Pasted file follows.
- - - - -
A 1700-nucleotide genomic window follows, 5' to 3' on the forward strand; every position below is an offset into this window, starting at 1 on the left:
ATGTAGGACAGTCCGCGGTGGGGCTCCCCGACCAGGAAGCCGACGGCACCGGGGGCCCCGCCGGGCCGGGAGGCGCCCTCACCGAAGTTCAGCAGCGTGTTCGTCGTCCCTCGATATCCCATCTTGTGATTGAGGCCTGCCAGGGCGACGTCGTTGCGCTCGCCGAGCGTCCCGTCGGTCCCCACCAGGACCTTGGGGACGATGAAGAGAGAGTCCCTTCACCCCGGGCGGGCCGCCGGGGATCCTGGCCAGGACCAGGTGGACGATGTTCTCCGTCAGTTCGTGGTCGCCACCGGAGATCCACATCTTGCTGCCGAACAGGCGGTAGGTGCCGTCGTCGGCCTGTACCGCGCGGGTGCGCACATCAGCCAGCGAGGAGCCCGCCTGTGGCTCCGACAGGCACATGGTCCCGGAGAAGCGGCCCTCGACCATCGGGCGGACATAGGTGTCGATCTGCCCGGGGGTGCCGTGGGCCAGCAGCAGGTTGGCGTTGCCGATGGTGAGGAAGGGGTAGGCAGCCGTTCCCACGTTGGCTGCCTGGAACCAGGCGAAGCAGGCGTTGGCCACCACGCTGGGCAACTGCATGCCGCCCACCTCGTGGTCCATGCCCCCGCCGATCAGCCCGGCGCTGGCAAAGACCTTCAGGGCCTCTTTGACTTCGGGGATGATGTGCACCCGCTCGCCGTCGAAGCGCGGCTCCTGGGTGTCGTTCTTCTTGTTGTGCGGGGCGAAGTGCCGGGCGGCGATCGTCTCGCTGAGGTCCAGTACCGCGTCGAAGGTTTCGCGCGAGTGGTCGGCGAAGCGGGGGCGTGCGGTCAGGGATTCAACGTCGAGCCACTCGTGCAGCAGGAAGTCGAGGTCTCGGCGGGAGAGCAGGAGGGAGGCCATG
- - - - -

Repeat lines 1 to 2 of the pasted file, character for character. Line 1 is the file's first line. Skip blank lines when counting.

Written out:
A 1700-nucleotide genomic window follows, 5' to 3' on the forward strand; every position below is an offset into this window, starting at 1 on the left:
ATGTAGGACAGTCCGCGGTGGGGCTCCCCGACCAGGAAGCCGACGGCACCGGGGGCCCCGCCGGGCCGGGAGGCGCCCTCACCGAAGTTCAGCAGCGTGTTCGTCGTCCCTCGATATCCCATCTTGTGATTGAGGCCTGCCAGGGCGACGTCGTTGCGCTCGCCGAGCGTCCCGTCGGTCCCCACCAGGACCTTGGGGACGATGAAGAGAGAGTCCCTTCACCCCGGGCGGGCCGCCGGGGATCCTGGCCAGGACCAGGTGGACGATGTTCTCCGTCAGTTCGTGGTCGCCACCGGAGATCCACATCTTGCTGCCGAACAGGCGGTAGGTGCCGTCGTCGGCCTGTACCGCGCGGGTGCGCACATCAGCCAGCGAGGAGCCCGCCTGTGGCTCCGACAGGCACATGGTCCCGGAGAAGCGGCCCTCGACCATCGGGCGGACATAGGTGTCGATCTGCCCGGGGGTGCCGTGGGCCAGCAGCAGGTTGGCGTTGCCGATGGTGAGGAAGGGGTAGGCAGCCGTTCCCACGTTGGCTGCCTGGAACCAGGCGAAGCAGGCGTTGGCCACCACGCTGGGCAACTGCATGCCGCCCACCTCGTGGTCCATGCCCCCGCCGATCAGCCCGGCGCTGGCAAAGACCTTCAGGGCCTCTTTGACTTCGGGGATGATGTGCACCCGCTCGCCGTCGAAGCGCGGCTCCTGGGTGTCGTTCTTCTTGTTGTGCGGGGCGAAGTGCCGGGCGGCGATCGTCTCGCTGAGGTCCAGTACCGCGTCGAAGGTTTCGCGCGAGTGGTCGGCGAAGCGGGGGCGTGCGGTCAGGGATTCAACGTCGAGCCACTCGTGCAGCAGGAAGTCGAGGTCTCGGCGGGAGAGCAGGAGGGAGGCCATG